Considerations on the impact of prevailing market conditions on the average length of lease terms In Northern Ireland
Market conditions in Northern Ireland and across much of the rest of the UK have been forcing down the average length of lease terms in recent years as tenants demand shorter and shorter commitments. Naturally landlords do not welcome this and the issue often comes to a head at the expiry of leases that were entered into many years ago. The current or recently expired lease may have been granted in the mid-1990s for an original term of fifteen or twenty years and whilst the parties may both be happy to renew the lease and may even have agreed a new rent they can be far apart on the issue of lease term. The landlord will be looking for a term as close as possible to the original term whilst the tenant will probably be looking to substantially reduce it. In most cases involving leases of commercial property the tenant will be able to refer such a dispute to the Lands Tribunal (a Court of record) for determination.The maximum length of lease that the court can grant is 15 years but subject to that, the court has a wide discretion and must consider what is reasonable in all the circumstances. The court will look at the particular factors affecting the landlord and tenant, such as (1) the length of the term of the current tenancy; (2) the length of term required to protect the tenant in operating its particular business; and (3) the parties’ reasons for seeking a term of the length requested.
Importantly from the landlord’s perspective, the court will also consider any genuine diminution in the value of the landlord's interest in the property that might arise from a reduced lease term and any hardship likely to be suffered by the landlord if the court were to grant a term of the length requested by the tenant.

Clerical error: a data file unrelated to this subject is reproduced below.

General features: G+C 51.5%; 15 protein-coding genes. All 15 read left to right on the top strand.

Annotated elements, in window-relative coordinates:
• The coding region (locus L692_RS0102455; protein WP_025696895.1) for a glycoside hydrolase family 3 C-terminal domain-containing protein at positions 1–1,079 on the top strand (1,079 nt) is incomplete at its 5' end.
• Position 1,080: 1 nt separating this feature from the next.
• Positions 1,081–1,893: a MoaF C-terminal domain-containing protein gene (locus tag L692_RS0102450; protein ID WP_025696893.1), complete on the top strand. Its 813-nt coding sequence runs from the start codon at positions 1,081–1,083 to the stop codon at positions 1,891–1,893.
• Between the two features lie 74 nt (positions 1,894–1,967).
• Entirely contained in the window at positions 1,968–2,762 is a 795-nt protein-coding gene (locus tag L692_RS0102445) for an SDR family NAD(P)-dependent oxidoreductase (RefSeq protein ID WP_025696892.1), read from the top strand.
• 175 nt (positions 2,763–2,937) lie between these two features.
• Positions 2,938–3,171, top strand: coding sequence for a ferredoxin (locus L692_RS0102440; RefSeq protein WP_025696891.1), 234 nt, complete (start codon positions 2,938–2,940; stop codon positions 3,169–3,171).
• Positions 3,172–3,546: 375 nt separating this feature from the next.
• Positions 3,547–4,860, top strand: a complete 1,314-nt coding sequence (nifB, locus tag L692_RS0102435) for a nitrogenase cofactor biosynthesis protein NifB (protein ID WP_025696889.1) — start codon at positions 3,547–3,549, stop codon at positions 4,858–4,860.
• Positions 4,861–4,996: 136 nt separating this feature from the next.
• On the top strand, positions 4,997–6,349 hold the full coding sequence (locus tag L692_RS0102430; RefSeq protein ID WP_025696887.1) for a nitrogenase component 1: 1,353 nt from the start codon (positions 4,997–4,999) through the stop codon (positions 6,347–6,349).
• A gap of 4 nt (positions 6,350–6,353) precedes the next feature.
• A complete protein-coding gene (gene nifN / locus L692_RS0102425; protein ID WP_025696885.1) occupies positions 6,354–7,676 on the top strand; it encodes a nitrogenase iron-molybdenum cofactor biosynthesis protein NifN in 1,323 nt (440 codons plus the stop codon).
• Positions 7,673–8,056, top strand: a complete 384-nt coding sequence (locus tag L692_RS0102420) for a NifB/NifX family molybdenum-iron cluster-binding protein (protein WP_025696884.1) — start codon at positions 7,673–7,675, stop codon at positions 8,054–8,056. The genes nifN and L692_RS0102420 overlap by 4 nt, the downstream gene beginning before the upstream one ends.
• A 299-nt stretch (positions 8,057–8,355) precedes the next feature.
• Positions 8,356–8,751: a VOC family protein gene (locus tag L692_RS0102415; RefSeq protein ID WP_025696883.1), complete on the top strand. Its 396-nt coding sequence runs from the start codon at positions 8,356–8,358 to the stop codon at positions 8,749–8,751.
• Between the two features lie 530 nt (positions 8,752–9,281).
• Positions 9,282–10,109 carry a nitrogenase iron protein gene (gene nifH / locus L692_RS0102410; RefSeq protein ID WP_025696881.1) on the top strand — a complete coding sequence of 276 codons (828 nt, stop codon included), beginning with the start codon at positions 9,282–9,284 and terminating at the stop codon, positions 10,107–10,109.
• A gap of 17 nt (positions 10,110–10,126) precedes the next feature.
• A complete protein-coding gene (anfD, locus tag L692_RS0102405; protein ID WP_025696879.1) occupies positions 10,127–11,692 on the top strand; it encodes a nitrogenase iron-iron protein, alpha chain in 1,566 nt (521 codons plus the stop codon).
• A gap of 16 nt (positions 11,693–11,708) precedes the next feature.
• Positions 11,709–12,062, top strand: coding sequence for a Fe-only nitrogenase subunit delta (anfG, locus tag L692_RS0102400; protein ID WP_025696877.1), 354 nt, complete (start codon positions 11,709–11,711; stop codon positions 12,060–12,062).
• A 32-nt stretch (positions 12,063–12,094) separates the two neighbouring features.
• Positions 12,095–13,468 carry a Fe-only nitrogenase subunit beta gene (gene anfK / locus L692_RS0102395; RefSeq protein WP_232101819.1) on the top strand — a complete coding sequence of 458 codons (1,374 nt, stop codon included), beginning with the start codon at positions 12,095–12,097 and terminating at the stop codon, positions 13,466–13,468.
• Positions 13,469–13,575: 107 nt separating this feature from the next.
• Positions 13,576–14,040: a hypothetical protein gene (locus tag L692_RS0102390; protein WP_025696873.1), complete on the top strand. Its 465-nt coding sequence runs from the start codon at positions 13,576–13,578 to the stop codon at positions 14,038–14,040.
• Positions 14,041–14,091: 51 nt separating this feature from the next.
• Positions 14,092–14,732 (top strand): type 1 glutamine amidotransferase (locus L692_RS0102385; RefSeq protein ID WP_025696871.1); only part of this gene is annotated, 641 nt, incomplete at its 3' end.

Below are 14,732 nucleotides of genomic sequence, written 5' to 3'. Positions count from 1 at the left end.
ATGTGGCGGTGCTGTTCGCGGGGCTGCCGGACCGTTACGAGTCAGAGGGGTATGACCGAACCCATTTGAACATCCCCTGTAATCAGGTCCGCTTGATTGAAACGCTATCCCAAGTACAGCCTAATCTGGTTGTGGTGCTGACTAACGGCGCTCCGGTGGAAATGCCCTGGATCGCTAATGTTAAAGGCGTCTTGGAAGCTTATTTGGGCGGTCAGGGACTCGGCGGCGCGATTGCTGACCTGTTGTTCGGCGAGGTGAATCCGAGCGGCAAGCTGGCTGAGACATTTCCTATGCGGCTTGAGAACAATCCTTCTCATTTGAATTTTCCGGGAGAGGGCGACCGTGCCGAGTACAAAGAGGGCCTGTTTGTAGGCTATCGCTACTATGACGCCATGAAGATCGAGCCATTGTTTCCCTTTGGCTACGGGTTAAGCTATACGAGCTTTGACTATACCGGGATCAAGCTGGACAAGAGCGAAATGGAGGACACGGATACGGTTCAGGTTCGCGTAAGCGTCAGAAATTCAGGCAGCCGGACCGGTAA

A recent English court decision in a contested lease renewal involving Iceland Foods has usefully illustrated this. Although the decision was given against the background of the relevant English legislation the equivalent Northern Irish legislation is to all intents and purposes the same and the decision would be noted, if not necessarily followed, by the Lands Tribunal in Northern Ireland. Iceland’s previous lease had been for a term of 42 years and on renewal it was seeking a term of only 5 years whilst the landlord wanted the maximum of 15 years. The local market comparables suggested a term of 15 years but the court did not consider that to be relevant. The critical factors were firstly, the potential damage that would be caused to the landlord’s interest if it was forced to grant a short term lease and secondly, the fact that Iceland had previously had such a long lease. The court decided that in all the circumstances Iceland should accept a 10 year term or no lease at all.
Graham Pierce is a partner in Worthingtons Solicitors, Belfast specialising in Commercial Property.
For more information and advice in relation to commercial lease renewals or regears please contact Graham via email at firstname.lastname@example.org or on 02890279092.